United’s new pilot contract boosts pay, underscores challenges for regional airlines

Jun 24, 2022

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United Airlines’ pilots could be getting larger paychecks soon.

Union leaders on Friday approved a tentative agreement with United’s management that would hike pay by 14.5% over the next 18 months — making United’s pilots the best paid among U.S. airlines. Senior captains on the Boeing 777 will make over $400 an hour in base pay — the first time base pilot pay has broken the $400 mark for United or its competitors. It also features eight weeks of paid maternity leave.

The two-year deal now goes for a vote before the 14,000 United pilots who are members of the Air Line Pilots Association. Voting ends on July 15, and approval is not guaranteed. Some rank-and-file pilots have voiced opposition to the agreement, saying the pay increases do not go far enough.

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The agreement touches very few items related to regional flying, which falls under what’s known as a scope clause. The once hot-button issue regulates the number of regional aircraft that an airline is able to fly based on a number of factors, including the number of mainline aircraft in an airline’s fleet. United’s scope clause puts various caps on regional aircraft over 50 seats, which is why the airline created the premium seat-heavy CRJ-550, a regional jet that is designed to fit 70 passengers but only holds 50.

While there’s little concrete about regional flying in this agreement, there is a strong implication about it: United is rolling out an even larger welcome mat for prospective pilots currently at regional airlines to send in applications, because the airline — assuming the agreement is approved — will boast the industry’s best pay. Quality of life improvements granted as part of the agreement — things like increased schedule flexibility — will be icing on the cake.

United — like all major airlines — needs pilots. It was a need that was clear even before the COVID-19 pandemic: with a mandatory retirement age of 65, a large spate of pilot retirements was coming up. But with airlines offering early retirements during the pandemic — and demand coming roaring back this year — the need is more acute than ever. Each week, United welcomes as many as 72 new-hire first officers to its sprawling training center in Denver.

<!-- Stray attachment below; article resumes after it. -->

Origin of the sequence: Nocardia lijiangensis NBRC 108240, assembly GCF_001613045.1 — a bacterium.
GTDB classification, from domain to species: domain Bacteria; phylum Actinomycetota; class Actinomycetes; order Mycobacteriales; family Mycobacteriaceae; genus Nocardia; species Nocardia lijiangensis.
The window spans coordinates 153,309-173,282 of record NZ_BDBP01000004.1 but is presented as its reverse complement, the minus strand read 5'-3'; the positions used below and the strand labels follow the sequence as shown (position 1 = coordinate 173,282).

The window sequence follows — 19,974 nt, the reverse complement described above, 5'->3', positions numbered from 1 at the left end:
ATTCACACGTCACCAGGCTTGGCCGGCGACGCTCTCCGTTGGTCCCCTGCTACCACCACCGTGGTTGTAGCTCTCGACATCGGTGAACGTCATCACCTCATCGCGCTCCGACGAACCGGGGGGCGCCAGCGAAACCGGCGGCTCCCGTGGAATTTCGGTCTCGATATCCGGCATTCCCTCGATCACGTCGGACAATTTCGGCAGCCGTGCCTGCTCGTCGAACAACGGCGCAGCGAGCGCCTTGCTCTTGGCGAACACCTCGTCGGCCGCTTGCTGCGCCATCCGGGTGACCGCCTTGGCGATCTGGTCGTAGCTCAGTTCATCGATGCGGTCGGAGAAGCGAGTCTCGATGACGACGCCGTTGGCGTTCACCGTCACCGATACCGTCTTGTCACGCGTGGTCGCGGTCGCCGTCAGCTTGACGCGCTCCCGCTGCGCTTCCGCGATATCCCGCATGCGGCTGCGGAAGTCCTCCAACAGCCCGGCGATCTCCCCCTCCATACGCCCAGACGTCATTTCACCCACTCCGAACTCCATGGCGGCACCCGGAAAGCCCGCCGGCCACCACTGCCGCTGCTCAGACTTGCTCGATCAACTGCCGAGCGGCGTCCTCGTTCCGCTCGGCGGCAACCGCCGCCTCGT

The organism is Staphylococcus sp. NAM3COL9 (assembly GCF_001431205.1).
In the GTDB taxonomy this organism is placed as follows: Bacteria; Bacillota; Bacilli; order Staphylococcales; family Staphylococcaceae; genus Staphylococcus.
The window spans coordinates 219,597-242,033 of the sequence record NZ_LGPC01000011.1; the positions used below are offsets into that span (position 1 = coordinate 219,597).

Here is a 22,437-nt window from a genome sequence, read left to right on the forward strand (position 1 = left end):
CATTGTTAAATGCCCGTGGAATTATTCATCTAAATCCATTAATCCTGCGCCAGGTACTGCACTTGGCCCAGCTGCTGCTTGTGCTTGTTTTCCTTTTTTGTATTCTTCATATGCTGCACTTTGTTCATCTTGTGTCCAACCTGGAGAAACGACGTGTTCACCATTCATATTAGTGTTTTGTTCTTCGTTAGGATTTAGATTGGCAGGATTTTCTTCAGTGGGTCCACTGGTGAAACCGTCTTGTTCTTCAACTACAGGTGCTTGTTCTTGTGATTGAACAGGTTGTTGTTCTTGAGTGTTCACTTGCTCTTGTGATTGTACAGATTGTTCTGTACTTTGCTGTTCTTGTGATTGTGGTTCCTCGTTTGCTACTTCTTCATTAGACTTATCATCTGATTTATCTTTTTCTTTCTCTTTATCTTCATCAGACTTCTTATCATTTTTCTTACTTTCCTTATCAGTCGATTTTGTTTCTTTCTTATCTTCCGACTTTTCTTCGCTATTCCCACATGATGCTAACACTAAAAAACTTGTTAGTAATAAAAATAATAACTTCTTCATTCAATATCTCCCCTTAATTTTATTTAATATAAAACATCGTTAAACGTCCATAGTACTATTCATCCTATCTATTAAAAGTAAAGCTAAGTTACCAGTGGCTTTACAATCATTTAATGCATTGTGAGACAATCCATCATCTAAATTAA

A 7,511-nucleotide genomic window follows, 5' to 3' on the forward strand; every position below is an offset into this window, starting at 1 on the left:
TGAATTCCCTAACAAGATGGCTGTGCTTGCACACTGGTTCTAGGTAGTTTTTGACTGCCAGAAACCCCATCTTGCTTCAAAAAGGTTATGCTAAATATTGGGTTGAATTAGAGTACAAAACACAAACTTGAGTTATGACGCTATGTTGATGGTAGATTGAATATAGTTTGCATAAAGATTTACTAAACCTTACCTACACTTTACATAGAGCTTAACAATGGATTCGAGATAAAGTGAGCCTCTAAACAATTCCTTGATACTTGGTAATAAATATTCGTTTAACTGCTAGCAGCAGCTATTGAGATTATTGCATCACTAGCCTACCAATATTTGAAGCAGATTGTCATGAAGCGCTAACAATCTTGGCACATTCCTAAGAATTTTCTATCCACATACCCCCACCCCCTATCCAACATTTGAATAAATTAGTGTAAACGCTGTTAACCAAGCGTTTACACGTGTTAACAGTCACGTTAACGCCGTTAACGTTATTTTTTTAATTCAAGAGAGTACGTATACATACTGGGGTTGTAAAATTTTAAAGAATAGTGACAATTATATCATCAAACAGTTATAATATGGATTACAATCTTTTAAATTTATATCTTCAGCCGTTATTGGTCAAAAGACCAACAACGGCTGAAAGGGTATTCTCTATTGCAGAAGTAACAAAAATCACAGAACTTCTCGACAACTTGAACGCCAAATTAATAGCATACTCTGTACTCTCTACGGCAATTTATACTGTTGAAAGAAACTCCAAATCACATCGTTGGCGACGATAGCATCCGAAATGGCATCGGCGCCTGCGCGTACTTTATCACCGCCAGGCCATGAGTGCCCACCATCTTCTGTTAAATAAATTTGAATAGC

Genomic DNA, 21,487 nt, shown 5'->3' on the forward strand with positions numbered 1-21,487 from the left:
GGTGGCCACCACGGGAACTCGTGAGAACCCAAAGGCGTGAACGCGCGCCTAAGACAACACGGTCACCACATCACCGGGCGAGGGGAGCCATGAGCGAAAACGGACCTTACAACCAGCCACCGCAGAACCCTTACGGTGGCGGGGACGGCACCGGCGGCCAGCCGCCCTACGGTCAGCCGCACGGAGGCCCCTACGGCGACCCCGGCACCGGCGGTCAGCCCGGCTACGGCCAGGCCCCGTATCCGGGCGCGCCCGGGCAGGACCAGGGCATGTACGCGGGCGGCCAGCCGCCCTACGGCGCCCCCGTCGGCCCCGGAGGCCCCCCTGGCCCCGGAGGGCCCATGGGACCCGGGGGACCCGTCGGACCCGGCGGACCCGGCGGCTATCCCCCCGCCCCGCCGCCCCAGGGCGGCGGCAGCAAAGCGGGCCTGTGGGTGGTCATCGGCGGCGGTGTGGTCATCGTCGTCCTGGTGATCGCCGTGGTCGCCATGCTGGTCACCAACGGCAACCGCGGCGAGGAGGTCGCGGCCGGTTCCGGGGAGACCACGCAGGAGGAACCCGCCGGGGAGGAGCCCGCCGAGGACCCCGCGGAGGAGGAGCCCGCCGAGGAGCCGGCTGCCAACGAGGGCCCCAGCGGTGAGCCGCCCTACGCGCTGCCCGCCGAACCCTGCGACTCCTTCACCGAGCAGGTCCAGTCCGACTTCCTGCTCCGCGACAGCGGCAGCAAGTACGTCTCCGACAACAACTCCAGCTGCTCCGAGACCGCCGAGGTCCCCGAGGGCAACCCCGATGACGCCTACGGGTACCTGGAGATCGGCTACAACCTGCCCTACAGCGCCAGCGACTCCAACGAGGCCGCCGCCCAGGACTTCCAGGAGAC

A 737 MAX simulator at United’s Denver flight training center. (Photo by David Slotnick/The Points Guy)

Many of those pilots come from regional airlines, and it underscores the ongoing primary challenge of the regional airline industry: pilot retention. In recent weeks, the three regional airlines owned by American Airlines — in a bid to retain pilots — have hiked pay so dramatically that some pilots will earn paychecks resembling those of their mainline peers. Some specially trained pilots at two of the airlines will earn as much as $427.50 an hour at times.

Related: Inside United’s flight training center — and its battle against the pilot shortage

But most pilots ultimately aspire to head to a mainline carrier. The long-term appeal of flying larger aircraft — coupled with better contracts overall — creates an unbeatable lure. Just ask some of the pilot union leaders at Envoy Air, one of American’s wholly-owned regionals. The same pilots who helped negotiate the massive pay increase were already on their way out, according to The Wall Street Journal. Their new employer? United.

For United’s CEO, Scott Kirby, it’s all part of the plan.

“I think it is a strategic advantage for United, in particular, we’re the best place,” he said during an earnings call in April. “If you’re a pilot, we are the best place to go.”

Featured photo by Zach Griff/The Points Guy.


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